Wednesday, October 22, 2008

Teaching children about money...

Anyone who reads my blog knows that I really like Suze Orman... the advice she gives about money is always interesting and reasonable (even if she constantly reminds me Pat and I have a LONG way to go before we're financially secure for our future).
Suze was on Oprah today talking about the importance of teaching your children the value of money. This is something Pat and I were discussing today... how important it is to make sure Savannah and Julius are able one day to stand on their own feet and take care of themselves... financially and emotionally. It's a part of the parenting process that some people tend to forget... and they cheat their children and themselves by doing do.
Here are five tips Suze gave for talking to your children about money:

1. You should talk to your children about money as soon as they're able to understand math. You should talk to them about money, but not force your financial problems upon them and make it their burden to carry.

2. Don't reward your children with money just because they get good grades... instead reward them with your time. This is interesting because I thought it was a good motivation tool for children, but Suze said a child would much rather have one-on-one time with a parent than $10 for a good report card.

3. Kids do as you do, not as you say. Therefore, if you live beyond your means you are teaching them that it is OK to be irresponsible with money. Giving your children something because you didn't get it when you were a child isn't the right thing to do if you cannot afford it.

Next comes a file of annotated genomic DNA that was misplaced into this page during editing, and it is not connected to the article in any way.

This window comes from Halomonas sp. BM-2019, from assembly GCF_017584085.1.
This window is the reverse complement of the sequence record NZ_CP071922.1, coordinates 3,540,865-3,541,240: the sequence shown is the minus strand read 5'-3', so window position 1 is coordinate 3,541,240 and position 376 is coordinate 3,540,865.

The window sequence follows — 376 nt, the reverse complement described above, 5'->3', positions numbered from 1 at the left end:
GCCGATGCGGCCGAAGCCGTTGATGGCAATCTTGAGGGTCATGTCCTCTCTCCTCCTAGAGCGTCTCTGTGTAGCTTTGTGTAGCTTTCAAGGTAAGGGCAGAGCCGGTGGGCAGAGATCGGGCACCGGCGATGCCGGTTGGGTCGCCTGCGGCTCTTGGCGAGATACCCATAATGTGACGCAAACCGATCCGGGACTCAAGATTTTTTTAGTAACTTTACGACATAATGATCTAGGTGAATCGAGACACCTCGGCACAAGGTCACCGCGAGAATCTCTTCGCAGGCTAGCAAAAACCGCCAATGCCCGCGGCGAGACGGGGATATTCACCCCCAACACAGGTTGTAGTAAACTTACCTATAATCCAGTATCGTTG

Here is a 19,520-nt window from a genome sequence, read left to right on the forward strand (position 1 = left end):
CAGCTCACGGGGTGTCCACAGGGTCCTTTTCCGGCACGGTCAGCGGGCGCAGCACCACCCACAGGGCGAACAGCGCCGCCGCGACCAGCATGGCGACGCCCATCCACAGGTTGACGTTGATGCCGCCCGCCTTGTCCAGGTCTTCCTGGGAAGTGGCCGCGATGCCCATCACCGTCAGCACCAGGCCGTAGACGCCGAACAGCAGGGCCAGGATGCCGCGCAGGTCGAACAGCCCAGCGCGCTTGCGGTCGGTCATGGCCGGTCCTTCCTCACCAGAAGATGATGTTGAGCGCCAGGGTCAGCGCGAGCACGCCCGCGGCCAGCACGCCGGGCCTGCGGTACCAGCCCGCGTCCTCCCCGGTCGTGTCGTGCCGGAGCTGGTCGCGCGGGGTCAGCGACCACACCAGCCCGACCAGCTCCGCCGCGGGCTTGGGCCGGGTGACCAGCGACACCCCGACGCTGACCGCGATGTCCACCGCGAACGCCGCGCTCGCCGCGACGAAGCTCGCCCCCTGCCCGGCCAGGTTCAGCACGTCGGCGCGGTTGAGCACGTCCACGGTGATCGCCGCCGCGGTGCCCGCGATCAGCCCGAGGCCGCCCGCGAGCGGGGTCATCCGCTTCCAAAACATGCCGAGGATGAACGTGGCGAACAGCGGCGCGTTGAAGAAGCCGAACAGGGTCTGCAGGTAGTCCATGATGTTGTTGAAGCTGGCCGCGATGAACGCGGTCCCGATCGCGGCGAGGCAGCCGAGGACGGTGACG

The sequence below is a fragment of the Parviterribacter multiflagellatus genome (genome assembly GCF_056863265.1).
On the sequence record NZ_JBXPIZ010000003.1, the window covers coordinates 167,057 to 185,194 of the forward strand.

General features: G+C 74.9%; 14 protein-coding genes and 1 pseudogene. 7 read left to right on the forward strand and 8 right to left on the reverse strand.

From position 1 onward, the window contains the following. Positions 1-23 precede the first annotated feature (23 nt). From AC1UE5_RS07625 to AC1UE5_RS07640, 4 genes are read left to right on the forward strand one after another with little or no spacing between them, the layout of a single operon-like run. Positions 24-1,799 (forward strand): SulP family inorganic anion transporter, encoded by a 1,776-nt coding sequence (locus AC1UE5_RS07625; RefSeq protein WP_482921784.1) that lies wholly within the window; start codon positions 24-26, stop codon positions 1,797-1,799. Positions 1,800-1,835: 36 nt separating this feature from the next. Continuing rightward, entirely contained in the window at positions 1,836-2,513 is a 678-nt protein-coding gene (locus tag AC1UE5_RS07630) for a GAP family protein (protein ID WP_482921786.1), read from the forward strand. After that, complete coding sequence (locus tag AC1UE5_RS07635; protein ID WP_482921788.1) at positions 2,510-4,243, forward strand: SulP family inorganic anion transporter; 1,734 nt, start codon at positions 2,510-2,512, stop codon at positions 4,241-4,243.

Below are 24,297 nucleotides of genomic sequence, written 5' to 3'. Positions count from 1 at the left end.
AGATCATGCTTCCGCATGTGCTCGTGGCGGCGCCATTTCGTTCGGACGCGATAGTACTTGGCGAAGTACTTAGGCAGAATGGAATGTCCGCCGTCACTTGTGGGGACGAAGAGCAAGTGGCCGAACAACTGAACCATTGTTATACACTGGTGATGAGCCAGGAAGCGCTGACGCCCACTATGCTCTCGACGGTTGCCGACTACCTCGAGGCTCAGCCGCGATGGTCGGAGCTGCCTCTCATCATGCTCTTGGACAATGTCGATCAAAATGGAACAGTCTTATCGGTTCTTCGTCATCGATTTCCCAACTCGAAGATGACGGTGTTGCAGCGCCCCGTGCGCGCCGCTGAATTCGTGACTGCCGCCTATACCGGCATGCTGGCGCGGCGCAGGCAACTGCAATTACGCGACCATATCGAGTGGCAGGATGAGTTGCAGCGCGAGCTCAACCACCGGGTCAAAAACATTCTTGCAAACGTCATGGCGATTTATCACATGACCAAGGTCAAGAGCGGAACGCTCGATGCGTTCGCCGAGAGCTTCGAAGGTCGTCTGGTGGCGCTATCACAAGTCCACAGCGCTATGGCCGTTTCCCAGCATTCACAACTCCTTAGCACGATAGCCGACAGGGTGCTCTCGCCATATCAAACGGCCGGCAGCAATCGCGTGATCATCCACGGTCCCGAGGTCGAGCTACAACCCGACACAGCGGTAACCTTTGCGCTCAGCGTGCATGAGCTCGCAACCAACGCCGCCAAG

4. Teach your children how to prioritize. The most important things children need are the basics: A roof over their heads, food on the table and clothes on their backs. The rest is just extra and shouldn't come at the expense of the family's financial security.

5. Don't tell your children you can afford something when you know you can't. You will only do two things... lie to them and set your family up for failure.

1 comment:

Megan said...

I think #2 is very interesting in a way I hadn't thought of before. I sometimes got money for a good report card, though not on a regular basis to where I felt entitled to it. But I can see the lesson there, teach your children the rewards of spending time with another person instead of teaching them that money is the best reward.